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Dr. Robert L Buchanan

Professor

Professor

Nutrition & Food Science 0112 Skinner Building 4300 Chapel Lane College Park, Maryland 20742-7521

RESEARCH FOCUS

  • Predictive microbiology, quantitative microbial risk assessment, microbial physiology, mycotoxicology, and HACCP systems
  • Co-developers of the widely used USDA Pathogen Modeling Program

Curriculum Vitae

Biography

Dr. Buchanan, Director of the University of Maryland’s Center for Food Safety and Security Systems, received his B.S, M.S. M.Phil, and Ph.D. degrees in Food Science from Rutgers University, and post-doctoral training in mycotoxicology at the University of Georgia. Since then he has 30 years experience teaching, conducting research in food safety, and working at the interface between science and public health policy, first in academia, then in government service in both USDA and FDA, and most recently at the University of Maryland. His scientific interests are diverse, and include extensive experience in predictive microbiology, quantitative microbial risk assessment, microbial physiology, mycotoxicology, and HACCP systems. He has published widely on a wide range of subjects related to food safety, and is one of the co-developers of the widely used USDA Pathogen Modeling Program. Dr. Buchanan has served on numerous national and international advisory bodies including serving as a member of the International Commission on Microbiological Specification for Foods for 20 years, as a six-term member of the National Advisory Committee for Microbiological Criteria for Foods, and as the U.S. Delegate to the Codex Alimentarius Committee on Food Hygiene for 10 years.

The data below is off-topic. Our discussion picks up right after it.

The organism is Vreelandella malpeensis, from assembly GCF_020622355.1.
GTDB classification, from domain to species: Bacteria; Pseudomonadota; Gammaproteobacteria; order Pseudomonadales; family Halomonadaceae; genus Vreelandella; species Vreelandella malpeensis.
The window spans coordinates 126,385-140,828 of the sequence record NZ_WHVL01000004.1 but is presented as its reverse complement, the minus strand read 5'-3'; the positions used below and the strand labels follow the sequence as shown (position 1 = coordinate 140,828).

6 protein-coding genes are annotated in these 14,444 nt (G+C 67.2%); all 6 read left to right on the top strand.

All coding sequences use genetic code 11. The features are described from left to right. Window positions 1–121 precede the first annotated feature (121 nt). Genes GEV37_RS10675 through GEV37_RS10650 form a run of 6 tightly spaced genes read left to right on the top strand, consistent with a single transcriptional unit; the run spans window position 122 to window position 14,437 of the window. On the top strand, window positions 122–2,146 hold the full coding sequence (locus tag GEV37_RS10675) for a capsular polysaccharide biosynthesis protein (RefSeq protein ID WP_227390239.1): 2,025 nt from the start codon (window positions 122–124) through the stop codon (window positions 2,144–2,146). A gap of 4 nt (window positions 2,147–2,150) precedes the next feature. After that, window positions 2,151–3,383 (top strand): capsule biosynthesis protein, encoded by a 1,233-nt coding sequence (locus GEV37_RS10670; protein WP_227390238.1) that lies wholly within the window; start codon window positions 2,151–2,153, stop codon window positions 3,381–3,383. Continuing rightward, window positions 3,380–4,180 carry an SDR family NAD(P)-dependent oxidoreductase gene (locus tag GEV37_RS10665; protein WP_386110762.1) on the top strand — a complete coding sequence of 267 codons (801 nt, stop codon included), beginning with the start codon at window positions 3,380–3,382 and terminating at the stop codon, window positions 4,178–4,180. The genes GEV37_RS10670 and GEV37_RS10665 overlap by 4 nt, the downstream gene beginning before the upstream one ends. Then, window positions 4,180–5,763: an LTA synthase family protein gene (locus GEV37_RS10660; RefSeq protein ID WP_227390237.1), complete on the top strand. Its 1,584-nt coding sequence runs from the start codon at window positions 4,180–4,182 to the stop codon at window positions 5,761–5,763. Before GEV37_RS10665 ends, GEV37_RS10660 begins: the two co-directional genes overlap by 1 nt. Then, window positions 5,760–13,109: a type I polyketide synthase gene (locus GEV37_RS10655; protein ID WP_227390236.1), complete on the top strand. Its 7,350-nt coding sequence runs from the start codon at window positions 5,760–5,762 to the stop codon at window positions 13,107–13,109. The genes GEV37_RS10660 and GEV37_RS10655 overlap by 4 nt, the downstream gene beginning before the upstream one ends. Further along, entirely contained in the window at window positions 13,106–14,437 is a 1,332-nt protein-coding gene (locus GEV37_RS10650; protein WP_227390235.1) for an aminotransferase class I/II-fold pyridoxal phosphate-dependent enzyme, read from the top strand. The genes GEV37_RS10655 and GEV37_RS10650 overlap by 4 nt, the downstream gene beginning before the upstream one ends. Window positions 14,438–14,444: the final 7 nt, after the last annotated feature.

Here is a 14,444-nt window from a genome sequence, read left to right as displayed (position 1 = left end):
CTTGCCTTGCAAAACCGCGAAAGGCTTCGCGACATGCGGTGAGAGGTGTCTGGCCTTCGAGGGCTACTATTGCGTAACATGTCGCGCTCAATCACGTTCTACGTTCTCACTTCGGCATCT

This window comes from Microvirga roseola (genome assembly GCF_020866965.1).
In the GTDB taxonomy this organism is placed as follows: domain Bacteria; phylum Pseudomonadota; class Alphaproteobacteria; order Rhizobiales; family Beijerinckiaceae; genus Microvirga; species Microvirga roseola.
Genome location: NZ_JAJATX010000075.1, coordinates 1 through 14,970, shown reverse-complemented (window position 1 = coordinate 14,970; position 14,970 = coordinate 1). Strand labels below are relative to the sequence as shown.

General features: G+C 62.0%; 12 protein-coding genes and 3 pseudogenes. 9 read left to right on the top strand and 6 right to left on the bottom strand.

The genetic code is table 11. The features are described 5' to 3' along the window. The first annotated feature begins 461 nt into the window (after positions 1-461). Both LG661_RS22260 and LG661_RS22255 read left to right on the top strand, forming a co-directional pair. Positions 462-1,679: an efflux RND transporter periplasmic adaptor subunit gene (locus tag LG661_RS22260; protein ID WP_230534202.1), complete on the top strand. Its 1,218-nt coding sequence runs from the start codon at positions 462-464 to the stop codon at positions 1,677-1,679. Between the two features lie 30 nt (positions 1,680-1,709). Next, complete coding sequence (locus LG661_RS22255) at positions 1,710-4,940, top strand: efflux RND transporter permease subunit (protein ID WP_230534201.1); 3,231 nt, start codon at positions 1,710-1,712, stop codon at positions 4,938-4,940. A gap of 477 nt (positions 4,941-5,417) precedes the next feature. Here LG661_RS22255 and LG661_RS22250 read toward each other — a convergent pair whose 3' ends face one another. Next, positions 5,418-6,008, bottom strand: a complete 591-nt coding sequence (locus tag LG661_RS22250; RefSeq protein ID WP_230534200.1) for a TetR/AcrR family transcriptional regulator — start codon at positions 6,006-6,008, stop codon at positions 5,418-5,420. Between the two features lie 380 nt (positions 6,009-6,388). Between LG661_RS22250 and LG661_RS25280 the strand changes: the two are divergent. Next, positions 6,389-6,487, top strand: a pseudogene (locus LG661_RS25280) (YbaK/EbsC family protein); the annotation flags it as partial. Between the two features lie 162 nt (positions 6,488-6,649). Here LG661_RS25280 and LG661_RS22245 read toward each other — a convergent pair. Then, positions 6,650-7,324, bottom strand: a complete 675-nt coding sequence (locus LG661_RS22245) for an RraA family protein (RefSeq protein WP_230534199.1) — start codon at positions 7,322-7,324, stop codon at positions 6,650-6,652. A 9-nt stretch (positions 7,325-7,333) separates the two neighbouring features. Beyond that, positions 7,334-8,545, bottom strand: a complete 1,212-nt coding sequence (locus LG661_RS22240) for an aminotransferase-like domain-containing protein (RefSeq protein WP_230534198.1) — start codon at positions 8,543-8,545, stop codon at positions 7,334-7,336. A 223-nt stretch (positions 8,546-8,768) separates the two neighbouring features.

Current Research

My research interests include multiple areas related to food safety, encompassing both Food Safety Microbiology and Food Toxicology. The primary areas that are the focus of my current research efforts are:

  • predictive microbiology – description of microbiological behavior through mathematical models
  • quantitative food safety risk assessments (microbial and chemical) – determination of risks associated with foodborne hazards
  • microbiological safety of fresh and fresh-cut produce – on farm and processing approaches to preventing foodborne disease
  • evaluation and enhancement of food sampling methods for microbiological testing
  • identification of new technologies to enhance the safety of foods

The overall thrust of this research is to provide the scientific basis for sound public health policy and the development of improved tools for preventing foodborne diseases. While not actively pursuing at the current time, mycotoxicology and foodborne mutagens/carcinogens are areas of past research where I maintain active interests.